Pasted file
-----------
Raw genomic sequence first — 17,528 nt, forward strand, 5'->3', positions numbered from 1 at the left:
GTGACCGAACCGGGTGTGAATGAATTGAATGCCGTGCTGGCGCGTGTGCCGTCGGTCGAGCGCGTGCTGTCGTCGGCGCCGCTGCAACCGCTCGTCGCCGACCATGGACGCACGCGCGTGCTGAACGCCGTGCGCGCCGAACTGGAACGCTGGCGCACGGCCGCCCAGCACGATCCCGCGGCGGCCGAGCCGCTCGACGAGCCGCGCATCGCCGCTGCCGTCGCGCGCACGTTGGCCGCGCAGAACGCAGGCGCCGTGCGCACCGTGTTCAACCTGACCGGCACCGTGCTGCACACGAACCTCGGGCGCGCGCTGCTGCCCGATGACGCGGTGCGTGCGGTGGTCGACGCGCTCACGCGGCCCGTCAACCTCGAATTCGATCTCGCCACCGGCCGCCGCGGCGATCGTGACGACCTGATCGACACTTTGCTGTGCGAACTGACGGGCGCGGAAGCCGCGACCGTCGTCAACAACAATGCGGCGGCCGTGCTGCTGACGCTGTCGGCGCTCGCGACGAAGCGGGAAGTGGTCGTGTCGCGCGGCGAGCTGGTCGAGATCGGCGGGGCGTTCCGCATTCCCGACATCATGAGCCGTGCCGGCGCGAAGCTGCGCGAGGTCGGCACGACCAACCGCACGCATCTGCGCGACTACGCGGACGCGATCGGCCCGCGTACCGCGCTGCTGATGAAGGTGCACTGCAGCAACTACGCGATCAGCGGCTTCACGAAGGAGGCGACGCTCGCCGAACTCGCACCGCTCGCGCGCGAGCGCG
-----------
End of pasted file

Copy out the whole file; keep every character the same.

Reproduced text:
Raw genomic sequence first — 17,528 nt, forward strand, 5'->3', positions numbered from 1 at the left:
GTGACCGAACCGGGTGTGAATGAATTGAATGCCGTGCTGGCGCGTGTGCCGTCGGTCGAGCGCGTGCTGTCGTCGGCGCCGCTGCAACCGCTCGTCGCCGACCATGGACGCACGCGCGTGCTGAACGCCGTGCGCGCCGAACTGGAACGCTGGCGCACGGCCGCCCAGCACGATCCCGCGGCGGCCGAGCCGCTCGACGAGCCGCGCATCGCCGCTGCCGTCGCGCGCACGTTGGCCGCGCAGAACGCAGGCGCCGTGCGCACCGTGTTCAACCTGACCGGCACCGTGCTGCACACGAACCTCGGGCGCGCGCTGCTGCCCGATGACGCGGTGCGTGCGGTGGTCGACGCGCTCACGCGGCCCGTCAACCTCGAATTCGATCTCGCCACCGGCCGCCGCGGCGATCGTGACGACCTGATCGACACTTTGCTGTGCGAACTGACGGGCGCGGAAGCCGCGACCGTCGTCAACAACAATGCGGCGGCCGTGCTGCTGACGCTGTCGGCGCTCGCGACGAAGCGGGAAGTGGTCGTGTCGCGCGGCGAGCTGGTCGAGATCGGCGGGGCGTTCCGCATTCCCGACATCATGAGCCGTGCCGGCGCGAAGCTGCGCGAGGTCGGCACGACCAACCGCACGCATCTGCGCGACTACGCGGACGCGATCGGCCCGCGTACCGCGCTGCTGATGAAGGTGCACTGCAGCAACTACGCGATCAGCGGCTTCACGAAGGAGGCGACGCTCGCCGAACTCGCACCGCTCGCGCGCGAGCGCG